Bordeaux ’Bad Boy’ Jean-Luc Thunevin, and his wife Murielle Andraud, bought their first plot of unclassified Bordeaux vines in 1989, in Saint-Emillion. Working against the grain, Thunevin aimed for low yields and in 1991 released his first vintage of Chateau Valandraud, one of the world’s first ”garage wines”. In 1995, Chateau Valandraud wine won a 95 rating from Parker, and soon, its wines were out-pricing established Bordeaux classified growths. Coined a ”bad boy” and a ”black sheep” by Parker, Thunevin crumbled the clos in Bordeaux, home to a very traditional practice. He began as an off-the-grid innovator, who modeled an alternative for the aspiring garagiste vintner. A self-coined ”modern winemaker”, Jean-Luc now produces six different wines at Chateau Valandraud, but he’s also a Bordeaux negociant for Jean-Luc Thunevin Selections. Preferring natural wine production, Jean-Luc favors commitments over labels, such as using no herbicides or insecticides, and employing cover crops. His entire company policy is based on the environment, including social policies and high-standard working conditions for employees.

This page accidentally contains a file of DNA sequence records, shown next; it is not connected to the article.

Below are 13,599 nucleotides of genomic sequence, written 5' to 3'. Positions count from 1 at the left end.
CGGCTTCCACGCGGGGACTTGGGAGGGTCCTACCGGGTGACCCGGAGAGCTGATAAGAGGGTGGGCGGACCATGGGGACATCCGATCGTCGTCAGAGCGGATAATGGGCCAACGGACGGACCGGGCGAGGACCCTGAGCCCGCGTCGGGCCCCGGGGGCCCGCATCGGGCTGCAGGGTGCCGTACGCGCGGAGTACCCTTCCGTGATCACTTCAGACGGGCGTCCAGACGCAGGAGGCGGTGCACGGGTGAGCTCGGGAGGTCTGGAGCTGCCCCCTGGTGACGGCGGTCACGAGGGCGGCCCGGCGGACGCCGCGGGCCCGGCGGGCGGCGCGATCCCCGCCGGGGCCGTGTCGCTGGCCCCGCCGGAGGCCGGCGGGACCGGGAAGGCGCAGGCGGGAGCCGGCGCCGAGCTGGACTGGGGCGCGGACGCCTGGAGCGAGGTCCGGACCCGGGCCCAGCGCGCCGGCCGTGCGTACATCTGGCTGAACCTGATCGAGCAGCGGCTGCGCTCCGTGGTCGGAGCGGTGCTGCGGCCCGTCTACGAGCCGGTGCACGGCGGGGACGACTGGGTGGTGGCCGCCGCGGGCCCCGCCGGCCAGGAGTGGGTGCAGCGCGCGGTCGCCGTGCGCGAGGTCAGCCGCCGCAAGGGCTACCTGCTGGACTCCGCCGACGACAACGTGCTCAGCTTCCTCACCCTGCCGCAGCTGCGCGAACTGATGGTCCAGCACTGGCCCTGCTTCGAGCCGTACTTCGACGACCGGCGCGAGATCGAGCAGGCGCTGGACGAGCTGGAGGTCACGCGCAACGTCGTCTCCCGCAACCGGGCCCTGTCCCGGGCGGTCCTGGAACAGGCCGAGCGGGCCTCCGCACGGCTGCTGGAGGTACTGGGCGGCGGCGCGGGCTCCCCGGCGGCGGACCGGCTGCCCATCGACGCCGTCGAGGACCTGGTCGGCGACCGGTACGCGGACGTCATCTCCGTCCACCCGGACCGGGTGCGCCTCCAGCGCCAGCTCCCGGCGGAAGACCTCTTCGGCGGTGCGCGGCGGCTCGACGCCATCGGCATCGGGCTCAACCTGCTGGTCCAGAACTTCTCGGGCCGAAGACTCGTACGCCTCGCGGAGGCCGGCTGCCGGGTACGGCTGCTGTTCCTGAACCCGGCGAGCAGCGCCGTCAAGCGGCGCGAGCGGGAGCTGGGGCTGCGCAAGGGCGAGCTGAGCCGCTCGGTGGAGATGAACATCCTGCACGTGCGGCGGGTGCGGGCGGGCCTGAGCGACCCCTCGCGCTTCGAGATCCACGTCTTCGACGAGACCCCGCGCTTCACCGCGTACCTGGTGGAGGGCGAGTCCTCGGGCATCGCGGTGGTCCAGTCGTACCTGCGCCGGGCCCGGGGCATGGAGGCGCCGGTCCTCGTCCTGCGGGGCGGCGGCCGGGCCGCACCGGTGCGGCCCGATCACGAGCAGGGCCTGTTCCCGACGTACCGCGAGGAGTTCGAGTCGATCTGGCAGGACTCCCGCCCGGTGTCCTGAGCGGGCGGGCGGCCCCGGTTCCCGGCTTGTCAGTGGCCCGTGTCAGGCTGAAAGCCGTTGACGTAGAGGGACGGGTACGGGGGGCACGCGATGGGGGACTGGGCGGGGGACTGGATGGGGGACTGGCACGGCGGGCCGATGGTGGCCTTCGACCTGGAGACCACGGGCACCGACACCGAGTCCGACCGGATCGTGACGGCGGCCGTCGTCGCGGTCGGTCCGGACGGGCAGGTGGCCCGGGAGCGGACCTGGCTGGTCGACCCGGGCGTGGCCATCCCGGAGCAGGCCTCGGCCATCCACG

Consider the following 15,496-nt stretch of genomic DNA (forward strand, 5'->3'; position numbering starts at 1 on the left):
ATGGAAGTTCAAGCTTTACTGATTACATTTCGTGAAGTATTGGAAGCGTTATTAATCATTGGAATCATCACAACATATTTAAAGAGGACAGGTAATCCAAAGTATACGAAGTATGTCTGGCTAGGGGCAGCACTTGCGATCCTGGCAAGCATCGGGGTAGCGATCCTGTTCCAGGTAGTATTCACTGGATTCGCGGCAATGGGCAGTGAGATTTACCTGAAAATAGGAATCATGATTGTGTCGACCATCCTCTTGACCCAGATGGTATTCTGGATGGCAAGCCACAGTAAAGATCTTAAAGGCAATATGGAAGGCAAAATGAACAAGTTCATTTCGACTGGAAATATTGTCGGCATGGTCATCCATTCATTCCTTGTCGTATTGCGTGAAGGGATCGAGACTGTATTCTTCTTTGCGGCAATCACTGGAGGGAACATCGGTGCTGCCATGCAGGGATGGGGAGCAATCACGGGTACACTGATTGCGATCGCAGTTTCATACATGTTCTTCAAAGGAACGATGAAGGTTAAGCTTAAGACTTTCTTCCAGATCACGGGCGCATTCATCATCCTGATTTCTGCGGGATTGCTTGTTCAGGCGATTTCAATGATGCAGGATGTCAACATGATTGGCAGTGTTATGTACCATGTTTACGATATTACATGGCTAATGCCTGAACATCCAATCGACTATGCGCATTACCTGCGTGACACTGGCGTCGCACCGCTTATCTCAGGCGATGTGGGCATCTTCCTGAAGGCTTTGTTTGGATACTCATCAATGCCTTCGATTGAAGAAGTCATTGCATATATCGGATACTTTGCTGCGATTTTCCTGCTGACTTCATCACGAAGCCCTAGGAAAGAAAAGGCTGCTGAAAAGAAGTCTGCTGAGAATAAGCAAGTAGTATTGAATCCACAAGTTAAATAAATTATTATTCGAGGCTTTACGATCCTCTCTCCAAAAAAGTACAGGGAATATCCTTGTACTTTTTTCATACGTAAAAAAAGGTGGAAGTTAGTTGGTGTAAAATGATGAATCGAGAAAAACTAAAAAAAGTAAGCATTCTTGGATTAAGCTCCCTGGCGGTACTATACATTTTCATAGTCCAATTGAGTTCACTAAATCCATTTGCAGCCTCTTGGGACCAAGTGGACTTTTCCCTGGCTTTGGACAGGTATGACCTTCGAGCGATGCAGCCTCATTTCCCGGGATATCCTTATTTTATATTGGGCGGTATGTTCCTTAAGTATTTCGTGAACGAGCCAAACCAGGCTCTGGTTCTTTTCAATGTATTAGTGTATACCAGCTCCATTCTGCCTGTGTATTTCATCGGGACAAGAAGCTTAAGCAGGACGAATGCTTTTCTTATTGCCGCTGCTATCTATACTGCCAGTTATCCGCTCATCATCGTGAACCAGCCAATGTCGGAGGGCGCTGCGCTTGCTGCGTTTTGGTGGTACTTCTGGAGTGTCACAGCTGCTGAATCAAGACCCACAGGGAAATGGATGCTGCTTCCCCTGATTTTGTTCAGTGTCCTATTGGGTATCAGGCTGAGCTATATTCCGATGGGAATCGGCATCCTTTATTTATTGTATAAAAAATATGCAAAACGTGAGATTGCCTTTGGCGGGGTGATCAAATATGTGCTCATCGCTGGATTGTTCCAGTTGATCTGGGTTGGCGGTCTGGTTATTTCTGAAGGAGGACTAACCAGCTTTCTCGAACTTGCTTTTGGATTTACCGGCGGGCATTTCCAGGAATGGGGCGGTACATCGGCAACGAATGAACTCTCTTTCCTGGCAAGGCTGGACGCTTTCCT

Virgine de Valandraud is a second label to Château Valandraud. This beautiful white wine is grown in a bed of clay rich soil over limestone, and is fermented in stainless steel and then aged for 10 to 12 months in 20% new oak with the rest in second and third use barrels.
Chateau Valandraud Virginie de Valandraud Saint-Emilion Grand Cru is at once fresh and mellow, this is a prototypical St.-Emilion with plenty of depth and ripe blackberry fruit. Very satisfying now or in 2019 and 2020.